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Meet the elusive Telegram founder, Pavel Durov

Pavel Durov is the elusive founder behind Telegram, an app that’s found itself at the center of the contentious encryption debate.

Telegram is the Berlin-based competitor to Facebook’s WhatsApp. Using two layers of encryption, the app claims to be “faster and more secure” than other messaging services.

Users can message and send files to friends, create group chats with up to 200 members, or opt for “special secret chats” where messages self-destruct.

ISIS terrorists are turning to encrypted underground apps like Telegram to communicate. Laith Alkhouri, director of Research at Flashpoint Global Partners, called it “the new hot thing among jihadists.”

But who exactly is Pavel Durov, the app’s 31-year-old founder? Here’s what we know.

1. He is often referred to as the “Mark Zuckerberg of Russia.”
Prior to Telegram, he founded Vkontakte (called VK) in 2006, a popular Russian social network in Russia that serves as an alternative to Facebook.

2. He’s now a Russian exile.
In 2014, he opted to flee his home country, refusing to comply with requests from the Russian government to turn over data on Ukrainian Vkontakte users. At that point, the government in Russia had taken control of the Internet.

3. He once offered Edward Snowden a job.
When Russia granted Snowden temporary asylum in 2013, Durov proposed he work as a security software developer at Vkontakte. At the time, Durov was filled with pride over his country: “In such moments one feels pride with our country and regret over the course taken by United States a country betraying the principles it was once built on,” he said. (He’s also called Snowden his personal hero.)

4. He thinks other messaging apps “suck.”
That’s why he and his brother, Nikolai, started Telegram in 2013. “To put it simply, it doesn’t matter how many other messaging apps are out there if all of them suck,” he said in an interview at TechCrunch Disrupt in September.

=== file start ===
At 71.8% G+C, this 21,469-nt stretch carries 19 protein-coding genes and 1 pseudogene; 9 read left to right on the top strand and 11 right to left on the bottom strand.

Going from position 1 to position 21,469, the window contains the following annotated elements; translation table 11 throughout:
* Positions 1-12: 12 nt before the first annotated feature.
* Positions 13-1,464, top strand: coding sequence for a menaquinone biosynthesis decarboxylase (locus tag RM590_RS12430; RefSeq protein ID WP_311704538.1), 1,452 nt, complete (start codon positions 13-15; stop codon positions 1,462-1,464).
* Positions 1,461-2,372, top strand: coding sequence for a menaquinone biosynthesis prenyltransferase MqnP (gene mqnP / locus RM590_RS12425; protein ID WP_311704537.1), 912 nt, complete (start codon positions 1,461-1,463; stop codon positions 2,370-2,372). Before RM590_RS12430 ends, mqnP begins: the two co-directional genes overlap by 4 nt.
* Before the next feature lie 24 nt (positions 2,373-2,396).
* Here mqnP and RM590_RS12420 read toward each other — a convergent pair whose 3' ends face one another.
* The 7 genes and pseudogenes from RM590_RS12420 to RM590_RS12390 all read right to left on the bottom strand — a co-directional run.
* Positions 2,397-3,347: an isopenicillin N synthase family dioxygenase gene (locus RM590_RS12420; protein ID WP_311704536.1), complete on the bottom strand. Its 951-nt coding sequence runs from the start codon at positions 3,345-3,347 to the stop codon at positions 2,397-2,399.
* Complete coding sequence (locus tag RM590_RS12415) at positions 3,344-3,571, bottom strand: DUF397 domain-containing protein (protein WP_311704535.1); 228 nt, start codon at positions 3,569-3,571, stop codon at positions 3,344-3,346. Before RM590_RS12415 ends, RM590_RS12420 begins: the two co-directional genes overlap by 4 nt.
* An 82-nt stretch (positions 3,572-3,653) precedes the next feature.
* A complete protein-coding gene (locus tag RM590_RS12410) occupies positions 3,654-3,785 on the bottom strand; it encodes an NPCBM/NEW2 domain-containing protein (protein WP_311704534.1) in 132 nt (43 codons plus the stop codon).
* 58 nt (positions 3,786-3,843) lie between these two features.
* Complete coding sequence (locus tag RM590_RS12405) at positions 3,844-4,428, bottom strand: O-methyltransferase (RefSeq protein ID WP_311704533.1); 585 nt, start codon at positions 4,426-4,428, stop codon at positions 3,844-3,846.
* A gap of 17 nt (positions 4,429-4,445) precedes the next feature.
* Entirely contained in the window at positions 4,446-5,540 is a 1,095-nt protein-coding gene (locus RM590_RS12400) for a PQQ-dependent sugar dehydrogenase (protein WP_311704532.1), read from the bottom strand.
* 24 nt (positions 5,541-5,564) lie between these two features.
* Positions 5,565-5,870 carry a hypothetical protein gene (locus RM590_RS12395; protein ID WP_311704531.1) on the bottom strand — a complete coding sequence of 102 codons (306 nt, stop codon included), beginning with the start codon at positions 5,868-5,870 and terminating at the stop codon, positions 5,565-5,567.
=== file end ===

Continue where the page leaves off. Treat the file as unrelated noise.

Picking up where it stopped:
5. He’s more concerned about privacy threats than terrorist threats.
If you look at the situation statistically and get rid of emotion for a second … the probability that you or me will die as a result of terrorism is almost zero,” Durov told CNN International’s Erin Mclaughlin in September. “The probability that we will get into a car accident is a million times higher than the probability we will suffer as a result of terrorist act.”

6. He thinks the benefit of providing private communications outweighs the costs.
Following reports that ISIS terrorists were using Telegram to communicate, Telegram said that it blocked 78 ISIS-related channels across 12 languages. Private communications among ISIS members would not be impacted.

But that doesn’t mean that encryption is bad.

“We think that providing this kind of secure private means of communication for the masses for 99.999 percent of people that have nothing to do with terrorism means more than the threat that we see from the other side,” Durov told Mclaughlin, adding that it’s impossible to limit encryption from spreading.

“Terrorists will always find a means of secure communication,” he said.

7. He thinks the “French government is as responsible as ISIS” for the Paris attacks.
Durov wrote that France’s “policies and carelessness … led to the tragedy.”

He said the government takes away money from its people with “outrageously high taxes” to spend that money on “waging useless wars.”[related-posts]

8. He isn’t in it for the money.
Pavel Durov is footing Telegram with a “generous donation” of his own money.

“If Telegram runs out, we’ll invite our users to donate and add non-essential paid options to break even. But making profits will never be a goal for Telegram,” reads Telegram’s FAQ.

9. He’s a world traveler – and a talented photographer.
His Instagram account is filled with gorgeous pictures of landscapes and occasionally photos of himself. Recent photo locations include Finland, Barcelona, San Francisco, New York, and Rome. (Though Durov was raised in St. Petersburg, he spent part of his childhood in Italy.)

10. But he doesn’t call any place home.

“I prefer not to point a needle on the map. I think we should be less dependent on the outdated concept we call countries,” Durov told Mclaughlin.

He doesn’t regret leaving Russia (“I’m really happy that I [left] because the new company is much more successful than the previous one,” he said) but he may go back one day. “I’m not sure I have an intent to go back there on a permanent basis.”



PC Tech

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